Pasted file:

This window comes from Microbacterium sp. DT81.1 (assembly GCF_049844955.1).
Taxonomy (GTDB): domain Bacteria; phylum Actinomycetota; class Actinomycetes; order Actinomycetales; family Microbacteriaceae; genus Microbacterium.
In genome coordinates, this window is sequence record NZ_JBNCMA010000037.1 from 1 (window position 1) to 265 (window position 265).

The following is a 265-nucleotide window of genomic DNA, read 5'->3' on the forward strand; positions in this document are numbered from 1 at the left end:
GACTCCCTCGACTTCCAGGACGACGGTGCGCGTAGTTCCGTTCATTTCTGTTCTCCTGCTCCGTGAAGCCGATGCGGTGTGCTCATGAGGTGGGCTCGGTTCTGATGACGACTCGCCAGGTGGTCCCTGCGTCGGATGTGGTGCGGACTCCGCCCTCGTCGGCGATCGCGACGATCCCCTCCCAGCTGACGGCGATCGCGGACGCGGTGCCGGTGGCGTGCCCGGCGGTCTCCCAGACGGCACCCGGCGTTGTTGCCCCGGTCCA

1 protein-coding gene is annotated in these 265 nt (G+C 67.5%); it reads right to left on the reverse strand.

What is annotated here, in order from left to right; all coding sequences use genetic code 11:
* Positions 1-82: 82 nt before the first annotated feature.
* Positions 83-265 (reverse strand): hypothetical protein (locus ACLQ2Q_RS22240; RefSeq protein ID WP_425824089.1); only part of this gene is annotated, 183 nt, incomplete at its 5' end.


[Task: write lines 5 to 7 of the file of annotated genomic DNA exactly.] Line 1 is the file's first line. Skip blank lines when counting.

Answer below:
GACTCCCTCGACTTCCAGGACGACGGTGCGCGTAGTTCCGTTCATTTCTGTTCTCCTGCTCCGTGAAGCCGATGCGGTGTGCTCATGAGGTGGGCTCGGTTCTGATGACGACTCGCCAGGTGGTCCCTGCGTCGGATGTGGTGCGGACTCCGCCCTCGTCGGCGATCGCGACGATCCCCTCCCAGCTGACGGCGATCGCGGACGCGGTGCCGGTGGCGTGCCCGGCGGTCTCCCAGACGGCACCCGGCGTTGTTGCCCCGGTCCA

1 protein-coding gene is annotated in these 265 nt (G+C 67.5%); it reads right to left on the reverse strand.

What is annotated here, in order from left to right; all coding sequences use genetic code 11: